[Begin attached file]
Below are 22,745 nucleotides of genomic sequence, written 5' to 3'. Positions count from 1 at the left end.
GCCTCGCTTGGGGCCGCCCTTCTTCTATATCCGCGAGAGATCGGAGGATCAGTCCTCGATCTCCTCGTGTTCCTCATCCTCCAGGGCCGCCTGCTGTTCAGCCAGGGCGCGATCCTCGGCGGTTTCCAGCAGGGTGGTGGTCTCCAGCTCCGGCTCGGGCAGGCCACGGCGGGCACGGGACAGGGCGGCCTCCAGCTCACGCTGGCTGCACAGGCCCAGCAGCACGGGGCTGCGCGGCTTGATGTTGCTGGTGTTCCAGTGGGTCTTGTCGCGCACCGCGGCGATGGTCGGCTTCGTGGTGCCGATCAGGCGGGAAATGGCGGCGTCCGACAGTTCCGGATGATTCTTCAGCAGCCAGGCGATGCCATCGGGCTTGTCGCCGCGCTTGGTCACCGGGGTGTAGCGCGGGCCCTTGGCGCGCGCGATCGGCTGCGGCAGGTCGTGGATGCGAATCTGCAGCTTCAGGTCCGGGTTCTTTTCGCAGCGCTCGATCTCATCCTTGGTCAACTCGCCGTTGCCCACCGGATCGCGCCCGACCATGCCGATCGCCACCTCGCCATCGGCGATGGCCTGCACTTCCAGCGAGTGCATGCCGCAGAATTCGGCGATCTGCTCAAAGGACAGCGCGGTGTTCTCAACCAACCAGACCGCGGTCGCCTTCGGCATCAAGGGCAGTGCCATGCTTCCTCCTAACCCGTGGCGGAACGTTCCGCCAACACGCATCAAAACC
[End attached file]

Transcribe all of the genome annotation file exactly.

Below are 22,745 nucleotides of genomic sequence, written 5' to 3'. Positions count from 1 at the left end.
GCCTCGCTTGGGGCCGCCCTTCTTCTATATCCGCGAGAGATCGGAGGATCAGTCCTCGATCTCCTCGTGTTCCTCATCCTCCAGGGCCGCCTGCTGTTCAGCCAGGGCGCGATCCTCGGCGGTTTCCAGCAGGGTGGTGGTCTCCAGCTCCGGCTCGGGCAGGCCACGGCGGGCACGGGACAGGGCGGCCTCCAGCTCACGCTGGCTGCACAGGCCCAGCAGCACGGGGCTGCGCGGCTTGATGTTGCTGGTGTTCCAGTGGGTCTTGTCGCGCACCGCGGCGATGGTCGGCTTCGTGGTGCCGATCAGGCGGGAAATGGCGGCGTCCGACAGTTCCGGATGATTCTTCAGCAGCCAGGCGATGCCATCGGGCTTGTCGCCGCGCTTGGTCACCGGGGTGTAGCGCGGGCCCTTGGCGCGCGCGATCGGCTGCGGCAGGTCGTGGATGCGAATCTGCAGCTTCAGGTCCGGGTTCTTTTCGCAGCGCTCGATCTCATCCTTGGTCAACTCGCCGTTGCCCACCGGATCGCGCCCGACCATGCCGATCGCCACCTCGCCATCGGCGATGGCCTGCACTTCCAGCGAGTGCATGCCGCAGAATTCGGCGATCTGCTCAAAGGACAGCGCGGTGTTCTCAACCAACCAGACCGCGGTCGCCTTCGGCATCAAGGGCAGTGCCATGCTTCCTCCTAACCCGTGGCGGAACGTTCCGCCAACACGCATCAAAACC